Monday, October 25, 2021

Western Movies Helped Define America

The mortal shooting of cinematographer Halyna Hutchins and the wounding of director Joel Souza on the set of “Rust,” an independent western movie, by Alec Baldwin is a tragedy too profound for words.


Westerns have been part of storytelling cinema since “The Great Train Robbery” was filmed in 1903. The 12 minute flick includes a final scene with a revolver pointed toward and directly fired at the camera, much the same way Baldwin enacted the accidental fatal scene the “Rust” company was shooting (https://youtu.be/SqBNHH6KJyI). 


The western genre has been universally accepted as a stand-in for the American experience, both good and bad. 


My father spent his young adult years in Danzig (Gdansk) when it was a heavily German enclave before the Second World War. I have no doubt he saw American westerns there. 


He loved watching westerns, movies or network shows like “Gunsmoke,” on television. As we approached home at the end of a day visiting family or friends he would serenade my brother, sister and me with a hearty rendition of Gene Autry singing, “Home, Home on the Range.”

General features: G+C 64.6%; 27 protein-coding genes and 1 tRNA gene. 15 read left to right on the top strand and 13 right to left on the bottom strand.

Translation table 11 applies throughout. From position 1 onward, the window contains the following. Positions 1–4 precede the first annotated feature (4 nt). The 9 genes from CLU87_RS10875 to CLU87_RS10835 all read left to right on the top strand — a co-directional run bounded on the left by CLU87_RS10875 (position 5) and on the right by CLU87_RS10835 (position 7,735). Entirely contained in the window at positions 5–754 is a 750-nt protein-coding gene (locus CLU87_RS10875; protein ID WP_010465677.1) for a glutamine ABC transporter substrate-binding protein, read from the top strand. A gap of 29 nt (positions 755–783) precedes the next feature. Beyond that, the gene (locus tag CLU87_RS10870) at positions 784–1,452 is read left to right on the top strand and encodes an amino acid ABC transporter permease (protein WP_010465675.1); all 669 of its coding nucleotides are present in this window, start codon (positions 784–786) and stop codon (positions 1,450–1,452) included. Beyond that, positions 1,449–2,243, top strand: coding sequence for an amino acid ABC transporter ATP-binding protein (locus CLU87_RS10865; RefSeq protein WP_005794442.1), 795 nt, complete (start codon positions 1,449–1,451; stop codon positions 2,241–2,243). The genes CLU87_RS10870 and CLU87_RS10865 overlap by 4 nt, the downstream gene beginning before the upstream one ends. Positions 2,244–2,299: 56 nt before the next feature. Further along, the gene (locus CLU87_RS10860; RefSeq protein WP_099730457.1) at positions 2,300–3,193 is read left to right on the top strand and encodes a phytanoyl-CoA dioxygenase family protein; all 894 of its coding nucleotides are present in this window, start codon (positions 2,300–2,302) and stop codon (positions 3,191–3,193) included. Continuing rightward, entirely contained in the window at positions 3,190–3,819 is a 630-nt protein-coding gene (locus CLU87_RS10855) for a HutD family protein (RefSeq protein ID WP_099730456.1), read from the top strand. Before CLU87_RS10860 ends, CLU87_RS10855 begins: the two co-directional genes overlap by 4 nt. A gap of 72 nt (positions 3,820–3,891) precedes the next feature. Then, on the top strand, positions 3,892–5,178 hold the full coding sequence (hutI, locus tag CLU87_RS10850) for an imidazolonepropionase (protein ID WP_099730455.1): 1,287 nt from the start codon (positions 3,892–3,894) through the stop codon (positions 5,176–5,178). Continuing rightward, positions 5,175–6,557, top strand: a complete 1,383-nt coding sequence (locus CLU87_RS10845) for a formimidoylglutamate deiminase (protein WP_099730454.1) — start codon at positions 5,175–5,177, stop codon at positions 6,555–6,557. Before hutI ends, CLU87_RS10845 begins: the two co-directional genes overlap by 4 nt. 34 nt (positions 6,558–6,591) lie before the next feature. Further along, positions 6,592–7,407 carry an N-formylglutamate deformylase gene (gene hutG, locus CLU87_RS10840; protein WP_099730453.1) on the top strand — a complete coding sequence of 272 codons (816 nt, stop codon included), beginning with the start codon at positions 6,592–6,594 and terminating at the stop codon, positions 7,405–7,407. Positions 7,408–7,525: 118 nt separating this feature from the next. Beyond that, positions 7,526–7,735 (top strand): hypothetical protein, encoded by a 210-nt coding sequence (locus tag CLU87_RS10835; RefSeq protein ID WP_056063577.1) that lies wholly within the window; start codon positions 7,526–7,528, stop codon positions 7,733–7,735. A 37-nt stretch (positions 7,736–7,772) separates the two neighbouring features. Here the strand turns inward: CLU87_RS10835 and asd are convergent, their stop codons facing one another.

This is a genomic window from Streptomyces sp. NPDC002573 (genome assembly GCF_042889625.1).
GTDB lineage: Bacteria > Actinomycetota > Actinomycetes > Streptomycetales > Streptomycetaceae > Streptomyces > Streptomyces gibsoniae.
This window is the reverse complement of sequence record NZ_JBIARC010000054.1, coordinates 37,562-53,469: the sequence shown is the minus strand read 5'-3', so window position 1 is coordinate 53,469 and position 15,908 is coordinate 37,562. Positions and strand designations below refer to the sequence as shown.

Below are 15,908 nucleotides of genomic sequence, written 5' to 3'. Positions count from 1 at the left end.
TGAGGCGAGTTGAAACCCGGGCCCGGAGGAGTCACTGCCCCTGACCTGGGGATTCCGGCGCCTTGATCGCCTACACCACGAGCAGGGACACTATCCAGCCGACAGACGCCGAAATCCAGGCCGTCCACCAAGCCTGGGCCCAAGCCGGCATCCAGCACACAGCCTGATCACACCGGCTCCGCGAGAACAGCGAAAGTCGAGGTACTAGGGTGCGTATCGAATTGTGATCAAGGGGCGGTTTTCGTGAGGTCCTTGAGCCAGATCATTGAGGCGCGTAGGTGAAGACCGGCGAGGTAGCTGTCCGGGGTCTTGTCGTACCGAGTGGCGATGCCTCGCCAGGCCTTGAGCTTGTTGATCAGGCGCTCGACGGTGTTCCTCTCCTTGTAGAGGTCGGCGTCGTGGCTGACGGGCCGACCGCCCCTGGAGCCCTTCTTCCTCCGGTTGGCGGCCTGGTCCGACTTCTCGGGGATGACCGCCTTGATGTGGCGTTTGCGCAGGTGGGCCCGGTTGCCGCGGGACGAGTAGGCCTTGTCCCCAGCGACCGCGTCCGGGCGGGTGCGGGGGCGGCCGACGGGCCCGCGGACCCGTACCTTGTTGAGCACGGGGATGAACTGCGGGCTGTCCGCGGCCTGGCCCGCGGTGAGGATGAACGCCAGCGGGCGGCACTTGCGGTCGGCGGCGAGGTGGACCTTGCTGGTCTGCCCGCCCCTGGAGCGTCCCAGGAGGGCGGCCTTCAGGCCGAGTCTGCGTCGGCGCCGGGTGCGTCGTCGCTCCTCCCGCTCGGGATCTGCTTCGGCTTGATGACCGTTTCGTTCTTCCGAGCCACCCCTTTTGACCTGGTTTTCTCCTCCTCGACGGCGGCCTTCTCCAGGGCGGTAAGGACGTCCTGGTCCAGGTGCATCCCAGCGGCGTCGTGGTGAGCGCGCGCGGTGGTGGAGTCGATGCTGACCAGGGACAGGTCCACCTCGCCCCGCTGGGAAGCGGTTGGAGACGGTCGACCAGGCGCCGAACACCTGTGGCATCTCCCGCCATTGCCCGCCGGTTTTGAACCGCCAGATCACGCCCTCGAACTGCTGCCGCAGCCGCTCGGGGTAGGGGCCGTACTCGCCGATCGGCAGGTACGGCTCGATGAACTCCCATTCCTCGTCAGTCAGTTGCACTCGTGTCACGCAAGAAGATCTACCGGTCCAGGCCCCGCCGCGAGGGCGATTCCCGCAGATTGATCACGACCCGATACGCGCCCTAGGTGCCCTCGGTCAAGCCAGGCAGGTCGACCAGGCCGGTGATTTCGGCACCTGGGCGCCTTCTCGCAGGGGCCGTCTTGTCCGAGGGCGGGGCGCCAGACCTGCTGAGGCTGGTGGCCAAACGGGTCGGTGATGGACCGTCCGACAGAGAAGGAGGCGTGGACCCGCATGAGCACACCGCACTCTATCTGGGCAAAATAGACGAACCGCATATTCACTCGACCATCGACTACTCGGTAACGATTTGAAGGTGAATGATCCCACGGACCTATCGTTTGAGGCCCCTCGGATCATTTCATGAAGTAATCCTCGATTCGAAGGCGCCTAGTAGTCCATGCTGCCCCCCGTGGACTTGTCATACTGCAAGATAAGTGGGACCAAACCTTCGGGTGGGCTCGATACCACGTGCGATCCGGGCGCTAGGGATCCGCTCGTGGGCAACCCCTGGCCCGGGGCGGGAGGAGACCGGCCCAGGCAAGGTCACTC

I’m still a devotee of westerns. Not in any order but here is a list of westerns you should see if you have not already:


Heart of the West


The Westerner


Shane


Will Penny


Lonely Are the Brave


My Darling Clementine


Fort Apache


She Wore a Yellow Ribbon


The Searchers


Red River


Stagecoach (John Wayne version)


The Rider


The Man Who Shot Liberty Valance


The Ox-Bow Incident


Unforgiven (Burt Lancaster version)


Unforgiven (Clint Eastwood version)


Lonely Are the Brave


Will Penny


Drums Along the Mohawk


Last of the Mohicans (Randolph Scott version)


Last of the Mohicans (Daniel Day Lewis version)


The Gunfighter


Destry Rides Again


Friendly Persuasion


Along Came Jones


The Horse Soldiers


The Gold Rush (watch this one with the kids as it is a Charlie Chaplin silent classic)


Blazing Saddles


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